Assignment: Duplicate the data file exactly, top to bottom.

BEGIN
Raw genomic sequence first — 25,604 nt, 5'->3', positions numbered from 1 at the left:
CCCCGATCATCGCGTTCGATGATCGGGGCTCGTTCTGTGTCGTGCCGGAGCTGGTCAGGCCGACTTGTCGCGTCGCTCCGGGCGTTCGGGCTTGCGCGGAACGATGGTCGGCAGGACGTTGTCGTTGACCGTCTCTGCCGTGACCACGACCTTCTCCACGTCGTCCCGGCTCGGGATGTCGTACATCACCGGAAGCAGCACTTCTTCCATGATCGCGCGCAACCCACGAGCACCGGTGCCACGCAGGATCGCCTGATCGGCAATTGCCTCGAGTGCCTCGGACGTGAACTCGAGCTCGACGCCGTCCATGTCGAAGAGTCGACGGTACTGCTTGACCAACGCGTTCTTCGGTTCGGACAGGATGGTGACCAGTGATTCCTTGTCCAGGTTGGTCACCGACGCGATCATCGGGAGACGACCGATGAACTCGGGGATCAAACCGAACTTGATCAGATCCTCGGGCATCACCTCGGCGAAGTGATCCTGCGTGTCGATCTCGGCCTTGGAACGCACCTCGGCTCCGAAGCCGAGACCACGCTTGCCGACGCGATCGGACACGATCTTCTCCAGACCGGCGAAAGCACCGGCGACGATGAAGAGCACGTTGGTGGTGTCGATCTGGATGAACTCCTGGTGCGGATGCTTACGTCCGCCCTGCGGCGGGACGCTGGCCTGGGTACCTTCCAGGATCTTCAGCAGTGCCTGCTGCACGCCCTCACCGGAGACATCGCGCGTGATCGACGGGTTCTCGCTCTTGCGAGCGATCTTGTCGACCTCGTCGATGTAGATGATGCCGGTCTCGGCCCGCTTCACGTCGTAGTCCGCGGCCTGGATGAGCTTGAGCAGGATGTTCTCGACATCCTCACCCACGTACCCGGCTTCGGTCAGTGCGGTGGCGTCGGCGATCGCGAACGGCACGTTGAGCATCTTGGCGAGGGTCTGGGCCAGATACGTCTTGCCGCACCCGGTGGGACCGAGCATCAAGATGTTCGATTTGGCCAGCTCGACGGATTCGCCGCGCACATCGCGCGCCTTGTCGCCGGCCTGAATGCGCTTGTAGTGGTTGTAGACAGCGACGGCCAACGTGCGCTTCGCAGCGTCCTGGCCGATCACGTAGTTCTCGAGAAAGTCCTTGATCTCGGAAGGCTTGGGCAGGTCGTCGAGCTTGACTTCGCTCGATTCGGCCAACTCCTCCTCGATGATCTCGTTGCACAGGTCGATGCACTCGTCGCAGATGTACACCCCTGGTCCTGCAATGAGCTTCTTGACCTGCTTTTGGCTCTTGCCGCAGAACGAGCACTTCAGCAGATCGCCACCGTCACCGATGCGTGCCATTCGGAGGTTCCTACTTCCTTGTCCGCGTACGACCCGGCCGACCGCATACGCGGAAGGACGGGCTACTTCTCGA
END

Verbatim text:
Raw genomic sequence first — 25,604 nt, 5'->3', positions numbered from 1 at the left:
CCCCGATCATCGCGTTCGATGATCGGGGCTCGTTCTGTGTCGTGCCGGAGCTGGTCAGGCCGACTTGTCGCGTCGCTCCGGGCGTTCGGGCTTGCGCGGAACGATGGTCGGCAGGACGTTGTCGTTGACCGTCTCTGCCGTGACCACGACCTTCTCCACGTCGTCCCGGCTCGGGATGTCGTACATCACCGGAAGCAGCACTTCTTCCATGATCGCGCGCAACCCACGAGCACCGGTGCCACGCAGGATCGCCTGATCGGCAATTGCCTCGAGTGCCTCGGACGTGAACTCGAGCTCGACGCCGTCCATGTCGAAGAGTCGACGGTACTGCTTGACCAACGCGTTCTTCGGTTCGGACAGGATGGTGACCAGTGATTCCTTGTCCAGGTTGGTCACCGACGCGATCATCGGGAGACGACCGATGAACTCGGGGATCAAACCGAACTTGATCAGATCCTCGGGCATCACCTCGGCGAAGTGATCCTGCGTGTCGATCTCGGCCTTGGAACGCACCTCGGCTCCGAAGCCGAGACCACGCTTGCCGACGCGATCGGACACGATCTTCTCCAGACCGGCGAAAGCACCGGCGACGATGAAGAGCACGTTGGTGGTGTCGATCTGGATGAACTCCTGGTGCGGATGCTTACGTCCGCCCTGCGGCGGGACGCTGGCCTGGGTACCTTCCAGGATCTTCAGCAGTGCCTGCTGCACGCCCTCACCGGAGACATCGCGCGTGATCGACGGGTTCTCGCTCTTGCGAGCGATCTTGTCGACCTCGTCGATGTAGATGATGCCGGTCTCGGCCCGCTTCACGTCGTAGTCCGCGGCCTGGATGAGCTTGAGCAGGATGTTCTCGACATCCTCACCCACGTACCCGGCTTCGGTCAGTGCGGTGGCGTCGGCGATCGCGAACGGCACGTTGAGCATCTTGGCGAGGGTCTGGGCCAGATACGTCTTGCCGCACCCGGTGGGACCGAGCATCAAGATGTTCGATTTGGCCAGCTCGACGGATTCGCCGCGCACATCGCGCGCCTTGTCGCCGGCCTGAATGCGCTTGTAGTGGTTGTAGACAGCGACGGCCAACGTGCGCTTCGCAGCGTCCTGGCCGATCACGTAGTTCTCGAGAAAGTCCTTGATCTCGGAAGGCTTGGGCAGGTCGTCGAGCTTGACTTCGCTCGATTCGGCCAACTCCTCCTCGATGATCTCGTTGCACAGGTCGATGCACTCGTCGCAGATGTACACCCCTGGTCCTGCAATGAGCTTCTTGACCTGCTTTTGGCTCTTGCCGCAGAACGAGCACTTCAGCAGATCGCCACCGTCACCGATGCGTGCCATTCGGAGGTTCCTACTTCCTTGTCCGCGTACGACCCGGCCGACCGCATACGCGGAAGGACGGGCTACTTCTCGA